“In September 2013, after Microsoft announced it was acquiring the Nokia Devices and Services business, Samsung began using the acquisition as an excuse to breach its contract. Curiously, Samsung didn’t ask the court to decide whether the Nokia acquisition invalidated its contract with Microsoft, likely because it knew its position was meritless,” Microsoft Corporate Vice President and Deputy General Counsel David Howard wrote in August.

Samsung is only one of approximately 20 Android manufacturers that owe royalty fees to Microsoft, but it happens to sit at the top of the list as the largest Android OEM in the world. Samsung sold 287 million smartphones running Android and 37 million tablets; Microsoft makes $3.21 on each Samsung device that runs Google’s Android OS. Aside from the dollar amounts Microsoft intends to make from this financial agreement, we’ve also learned that Samsung sees Microsoft’s Nokia division acquisition as a threat and decided that the acquisition freed Samsung from the original 2011 agreement.

This isn’t the first time we’ve seen Samsung throw its weight around in the mobile sector. Sources say that Samsung’s talks with Google at Mobile World Congress back in February of this year showed that the company also viewed Google’s ownership of Motorola as a threat and forced Google to give up the company in its partnership agreement with Samsung.

After seeing Samsung’s 2014 NotePRO and TabPRO tablets, Google mandated talks with Samsung because the search engine giant believed its Play Store and services were deemed of secondary importance to Samsung’s own apps and services – basically, Google felt as though part of Samsung’s deal to have full Google access on its devices consists of Samsung promoting Google at every turn. This may explain why Samsung toned down the number of new features it placed into the Galaxy S5 and Note 4 experiences this year.

Motorola’s Moto X offering hasn’t been a threat, either this year or last year, the numbers show, making Samsung’s rumored Motorola sale request to Google unnecessary, but Samsung’s latest arm-wrestle with Microsoft shows that there’s more to staying at the top of Android than just selling good products with top-of-the-line specs.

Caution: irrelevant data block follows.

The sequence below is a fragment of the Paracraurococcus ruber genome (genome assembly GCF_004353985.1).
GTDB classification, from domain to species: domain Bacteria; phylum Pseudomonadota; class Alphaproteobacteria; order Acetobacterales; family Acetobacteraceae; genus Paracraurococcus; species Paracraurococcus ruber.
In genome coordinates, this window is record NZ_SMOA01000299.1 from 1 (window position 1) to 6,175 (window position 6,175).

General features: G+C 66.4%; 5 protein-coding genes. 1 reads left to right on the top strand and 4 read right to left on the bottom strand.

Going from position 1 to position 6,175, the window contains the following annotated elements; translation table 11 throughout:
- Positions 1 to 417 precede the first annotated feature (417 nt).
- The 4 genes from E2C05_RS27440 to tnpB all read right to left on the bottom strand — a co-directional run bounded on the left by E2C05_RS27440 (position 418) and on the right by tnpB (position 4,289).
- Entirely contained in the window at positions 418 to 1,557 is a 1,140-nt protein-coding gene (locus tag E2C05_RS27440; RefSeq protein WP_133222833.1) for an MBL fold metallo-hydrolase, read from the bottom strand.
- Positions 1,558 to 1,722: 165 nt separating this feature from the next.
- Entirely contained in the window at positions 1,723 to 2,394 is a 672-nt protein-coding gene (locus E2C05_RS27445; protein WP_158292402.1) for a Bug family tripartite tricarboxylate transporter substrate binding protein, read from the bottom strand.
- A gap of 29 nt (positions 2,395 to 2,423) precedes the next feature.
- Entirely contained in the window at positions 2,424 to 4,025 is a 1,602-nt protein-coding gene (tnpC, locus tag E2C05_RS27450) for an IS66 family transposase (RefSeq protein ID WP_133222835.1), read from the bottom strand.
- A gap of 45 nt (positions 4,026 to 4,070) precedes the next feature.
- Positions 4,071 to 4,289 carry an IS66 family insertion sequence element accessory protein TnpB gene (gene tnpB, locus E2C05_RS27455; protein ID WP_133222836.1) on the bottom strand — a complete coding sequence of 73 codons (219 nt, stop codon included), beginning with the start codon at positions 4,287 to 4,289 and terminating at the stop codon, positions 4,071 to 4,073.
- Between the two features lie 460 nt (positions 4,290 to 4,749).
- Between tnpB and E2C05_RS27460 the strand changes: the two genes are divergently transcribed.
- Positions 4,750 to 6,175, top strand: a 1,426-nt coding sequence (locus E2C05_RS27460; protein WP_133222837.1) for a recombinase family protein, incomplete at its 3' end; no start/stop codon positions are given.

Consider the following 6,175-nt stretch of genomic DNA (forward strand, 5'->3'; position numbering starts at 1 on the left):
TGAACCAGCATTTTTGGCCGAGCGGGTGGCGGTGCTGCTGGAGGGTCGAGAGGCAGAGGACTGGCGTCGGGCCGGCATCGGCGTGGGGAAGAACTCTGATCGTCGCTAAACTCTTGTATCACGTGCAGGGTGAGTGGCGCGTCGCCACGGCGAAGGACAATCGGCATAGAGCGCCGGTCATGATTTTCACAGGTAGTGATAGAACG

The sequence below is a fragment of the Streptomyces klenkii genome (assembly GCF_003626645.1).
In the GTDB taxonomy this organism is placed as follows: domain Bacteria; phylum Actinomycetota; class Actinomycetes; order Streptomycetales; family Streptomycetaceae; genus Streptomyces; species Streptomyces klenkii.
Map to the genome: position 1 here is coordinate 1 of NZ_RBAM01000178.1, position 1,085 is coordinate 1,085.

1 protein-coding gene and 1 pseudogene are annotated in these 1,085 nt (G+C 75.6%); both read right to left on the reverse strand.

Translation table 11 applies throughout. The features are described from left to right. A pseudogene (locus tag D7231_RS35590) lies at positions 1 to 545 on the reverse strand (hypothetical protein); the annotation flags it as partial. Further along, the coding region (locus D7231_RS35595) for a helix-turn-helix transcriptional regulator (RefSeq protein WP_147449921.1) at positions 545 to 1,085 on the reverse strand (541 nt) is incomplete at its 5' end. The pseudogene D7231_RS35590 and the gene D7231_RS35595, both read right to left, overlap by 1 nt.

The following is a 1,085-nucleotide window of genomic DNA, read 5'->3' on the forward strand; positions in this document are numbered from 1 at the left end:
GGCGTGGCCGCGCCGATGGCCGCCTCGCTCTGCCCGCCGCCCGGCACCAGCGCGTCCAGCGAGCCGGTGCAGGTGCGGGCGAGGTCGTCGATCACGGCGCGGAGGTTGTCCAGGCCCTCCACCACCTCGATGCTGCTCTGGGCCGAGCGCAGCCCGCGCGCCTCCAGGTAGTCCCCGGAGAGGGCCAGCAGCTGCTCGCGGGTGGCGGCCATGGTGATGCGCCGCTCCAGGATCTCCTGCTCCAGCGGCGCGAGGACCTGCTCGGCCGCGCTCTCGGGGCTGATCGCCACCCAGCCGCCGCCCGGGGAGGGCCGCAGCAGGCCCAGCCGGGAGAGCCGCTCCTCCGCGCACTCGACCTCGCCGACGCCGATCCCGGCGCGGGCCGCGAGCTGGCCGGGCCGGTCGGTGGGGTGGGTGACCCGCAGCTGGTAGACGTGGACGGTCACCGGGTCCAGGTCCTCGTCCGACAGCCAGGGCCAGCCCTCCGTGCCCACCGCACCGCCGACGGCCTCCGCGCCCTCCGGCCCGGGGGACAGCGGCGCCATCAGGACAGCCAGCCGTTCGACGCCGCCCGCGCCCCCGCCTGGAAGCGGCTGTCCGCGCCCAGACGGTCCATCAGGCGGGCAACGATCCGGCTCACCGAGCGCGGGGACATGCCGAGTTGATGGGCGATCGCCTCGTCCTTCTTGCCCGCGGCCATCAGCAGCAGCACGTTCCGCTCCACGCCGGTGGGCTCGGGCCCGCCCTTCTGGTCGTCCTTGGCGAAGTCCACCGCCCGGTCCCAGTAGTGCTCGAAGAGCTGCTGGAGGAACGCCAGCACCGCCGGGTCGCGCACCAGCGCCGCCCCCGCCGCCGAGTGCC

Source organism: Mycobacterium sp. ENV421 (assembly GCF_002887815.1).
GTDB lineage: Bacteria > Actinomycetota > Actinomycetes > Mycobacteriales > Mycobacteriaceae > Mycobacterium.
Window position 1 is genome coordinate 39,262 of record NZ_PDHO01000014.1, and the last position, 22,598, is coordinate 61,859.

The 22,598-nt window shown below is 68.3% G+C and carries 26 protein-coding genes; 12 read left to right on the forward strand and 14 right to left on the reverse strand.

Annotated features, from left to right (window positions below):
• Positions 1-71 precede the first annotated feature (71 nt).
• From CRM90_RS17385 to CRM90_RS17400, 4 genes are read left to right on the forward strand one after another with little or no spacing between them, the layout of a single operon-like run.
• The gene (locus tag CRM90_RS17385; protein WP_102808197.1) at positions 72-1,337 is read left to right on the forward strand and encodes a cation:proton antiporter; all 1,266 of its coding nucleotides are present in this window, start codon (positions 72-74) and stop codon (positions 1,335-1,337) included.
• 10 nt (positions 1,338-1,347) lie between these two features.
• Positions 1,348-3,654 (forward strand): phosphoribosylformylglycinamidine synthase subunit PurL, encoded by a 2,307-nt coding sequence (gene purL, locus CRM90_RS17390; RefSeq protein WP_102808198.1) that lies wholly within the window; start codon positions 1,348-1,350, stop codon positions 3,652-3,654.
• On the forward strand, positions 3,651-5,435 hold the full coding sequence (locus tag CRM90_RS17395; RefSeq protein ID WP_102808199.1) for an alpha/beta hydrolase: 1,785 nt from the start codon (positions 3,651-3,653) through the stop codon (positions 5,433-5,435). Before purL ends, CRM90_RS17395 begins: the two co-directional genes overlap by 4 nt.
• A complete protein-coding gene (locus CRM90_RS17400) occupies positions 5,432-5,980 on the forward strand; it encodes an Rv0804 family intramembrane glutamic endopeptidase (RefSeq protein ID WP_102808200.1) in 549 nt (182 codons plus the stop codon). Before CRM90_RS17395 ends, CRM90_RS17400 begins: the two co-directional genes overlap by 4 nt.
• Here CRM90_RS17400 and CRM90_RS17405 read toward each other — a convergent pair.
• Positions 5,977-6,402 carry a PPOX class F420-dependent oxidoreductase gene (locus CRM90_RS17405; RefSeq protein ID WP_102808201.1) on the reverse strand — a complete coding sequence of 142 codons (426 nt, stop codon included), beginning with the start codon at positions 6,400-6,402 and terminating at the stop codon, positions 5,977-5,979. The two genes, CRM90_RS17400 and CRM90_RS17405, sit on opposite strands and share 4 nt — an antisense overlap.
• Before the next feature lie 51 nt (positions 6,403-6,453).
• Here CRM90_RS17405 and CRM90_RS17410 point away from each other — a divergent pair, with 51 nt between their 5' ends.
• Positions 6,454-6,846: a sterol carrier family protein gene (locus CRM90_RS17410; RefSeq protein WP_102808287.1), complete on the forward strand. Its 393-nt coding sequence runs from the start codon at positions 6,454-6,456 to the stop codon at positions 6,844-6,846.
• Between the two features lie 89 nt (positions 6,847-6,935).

See Also: Microsoft claims Lumia 830 is better than Apple iPhone 5S and Samsung Galaxy S5.

Samsung has also been having a rough year, with sales of its Galaxy S5 taking off in excellent fashion (11 million in the first month) before slowing down dramatically. Some company executives turned in large portions of their bonuses as a way to ease the minds of investors, and Q3 2014 doesn’t look to be any better than Q2 was for the company. Samsung’s not in the same boat as HTC and Sony, of course, but the company is having a hard year with competition from Chinese manufacturers such Xiaomi and Meizu, among others, who are selling top-specced smartphones at half the price (or less) than low-range Samsung handsets.

The failure to pay the its cross-licensing interest payment may have something to do with Samsung’s slowing financial sales, but we hope the company does make the payment to Microsoft as promised. Samsung, you’re the leader in innovation; now lead by example in your financial obligations.